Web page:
“Preserve the utmost freedom for dream of beauty, creative art, and joy of living.”
Where there is true freedom, there is creative art. Without continuous creation, without recreation there is no life. Art has supported life, from the great pyramid of Khufu, built more than 4,000 years ago, to the contemporary Restoration Dancers of Brooklyn, New York. African art, music, theater, and dance have enlightened and elevated communal consciousness. It has kept us alive. Our songs, our music held us together during the long years of enslavement. Treasures of Africa fill the museums of Europe and America. But this history is not evident as presidential candidates, urgently seek the African American vote. During the campaign, not one word has been said regarding funding for African American art. Why not?
As the question of reparations continues through the works of Ta-Nehisi Coates, and as we review Chinweizu’s earlier insightful definition for reparations cited in Amiri Baraka’s “The Essence of Reparations,” reparations are not just about money, not even mostly, about money. Reparations are about cultural repairs…social repairs…economic repairs… .” Support for African American art must be included in presidential debates. The national budget exists, to a great extent, because millions labored without pay for two hundred and forty-six years. While there is no coin which could pay for the horrendous and prolonged abuses, support for African American art is part of a necessary and valuable “cultural repair.”
We know the value of art. Art is the common denominator which includes all members of society. It is an equalizer. At the end of the day, we seek recreation in the story, in theater, in dance, and especially, in music. Under the most repressive regimes, art was suppressed, and horrific violence ensued. President Franklin Delano Roosevelt’s federally funded Works Progress Administration (WPA), is a positive example of past support for the arts.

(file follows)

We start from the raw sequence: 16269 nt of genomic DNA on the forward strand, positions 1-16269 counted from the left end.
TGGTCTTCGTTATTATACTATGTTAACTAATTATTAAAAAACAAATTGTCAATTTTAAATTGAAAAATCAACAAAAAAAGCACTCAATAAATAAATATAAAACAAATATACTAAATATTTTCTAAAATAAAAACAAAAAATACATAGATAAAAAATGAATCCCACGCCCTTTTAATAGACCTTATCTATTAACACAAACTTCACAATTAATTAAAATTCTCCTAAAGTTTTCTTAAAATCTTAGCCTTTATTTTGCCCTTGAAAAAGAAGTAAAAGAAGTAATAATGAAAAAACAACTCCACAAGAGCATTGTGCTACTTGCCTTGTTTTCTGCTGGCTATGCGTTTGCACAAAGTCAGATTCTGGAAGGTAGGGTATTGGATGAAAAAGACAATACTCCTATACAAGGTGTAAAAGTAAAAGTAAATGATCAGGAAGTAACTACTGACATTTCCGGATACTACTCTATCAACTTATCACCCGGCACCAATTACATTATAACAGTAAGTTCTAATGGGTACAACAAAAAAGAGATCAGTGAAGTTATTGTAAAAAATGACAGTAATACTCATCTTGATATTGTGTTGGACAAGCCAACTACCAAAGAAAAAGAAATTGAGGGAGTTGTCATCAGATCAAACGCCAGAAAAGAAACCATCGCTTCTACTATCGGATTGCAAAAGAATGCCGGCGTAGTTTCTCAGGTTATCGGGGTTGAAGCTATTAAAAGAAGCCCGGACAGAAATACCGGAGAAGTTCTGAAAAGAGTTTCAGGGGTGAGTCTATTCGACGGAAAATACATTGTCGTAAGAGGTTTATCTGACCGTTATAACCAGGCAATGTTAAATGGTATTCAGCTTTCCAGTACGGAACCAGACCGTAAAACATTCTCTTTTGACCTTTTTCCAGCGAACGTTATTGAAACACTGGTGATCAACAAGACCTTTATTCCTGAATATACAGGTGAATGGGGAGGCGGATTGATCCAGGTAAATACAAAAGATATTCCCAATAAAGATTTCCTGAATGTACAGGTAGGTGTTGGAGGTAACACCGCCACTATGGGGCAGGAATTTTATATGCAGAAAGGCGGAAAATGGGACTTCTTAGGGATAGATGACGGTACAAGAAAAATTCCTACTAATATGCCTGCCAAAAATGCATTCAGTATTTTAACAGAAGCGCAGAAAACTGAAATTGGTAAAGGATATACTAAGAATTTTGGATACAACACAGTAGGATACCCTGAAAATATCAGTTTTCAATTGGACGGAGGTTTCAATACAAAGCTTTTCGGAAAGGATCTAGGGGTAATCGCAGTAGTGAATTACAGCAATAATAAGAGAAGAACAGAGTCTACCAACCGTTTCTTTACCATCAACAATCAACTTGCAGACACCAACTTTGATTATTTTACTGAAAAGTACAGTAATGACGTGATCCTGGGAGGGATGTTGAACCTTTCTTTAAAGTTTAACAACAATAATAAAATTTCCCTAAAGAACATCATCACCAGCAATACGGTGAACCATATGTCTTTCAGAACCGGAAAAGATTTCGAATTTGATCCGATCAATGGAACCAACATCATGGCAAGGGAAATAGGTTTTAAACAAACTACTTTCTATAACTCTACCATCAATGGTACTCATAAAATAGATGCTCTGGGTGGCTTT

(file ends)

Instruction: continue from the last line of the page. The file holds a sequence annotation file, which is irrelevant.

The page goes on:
Before America became America, even while the slave ships sailed, kidnappers forced Africans to come aboard and dance. Even before we reached these shores, we were forced to entertain. And forced to entertain with fiddle, song, and dance, even while enslaved. Solomon Northrup’s Twelve Years A Slave, witnesses this abuse. The slaver awakens the workers and robs them of their sleep, so that he can “dance” with them.
The capacity to play is a critical measure of our humanity. During the turbulent 1960s Douglas Turner Ward, Woodie King, Jr., and Amiri Baraka provided the space which allowed expression of creativity, which, if suppressed, would do just what Langston Hughes said it would do: “Explode”!
The Negro Ensemble Company, New Federal Theatre, and Spirit House made it possible for playwrights, performers, and audiences to share a cultural space which connected us to the larger cosmic energies that deliver “the joy of living.” There was a lot of truth delivered, and a lot of laughter delivered, with the truth, in those darkened theaters. Art provides the cosmic connection essential for life: movement, light, rhythm, sound, pattern, and variations of pattern. As universities across the country developed Black Studies programs, The Negro Ensemble and New Federal Theatre were indispensable for the education of our students.
Our contemporary population is suffering. Escalating violence, drug dependency, and increasing despair highlight an urgent need to support and to implement the arts. Without the conscious support for creation, there is destruction. Society finds “entertainment” in deadly places. People at risk are pushed over the edge, and there is slaughter, as there was in Charleston. Funding for African American art is not an optional issue for our presidential candidates. This discussion must be included in debates. Economic reparation is a needed repair. Cultural reparation is a needed repair.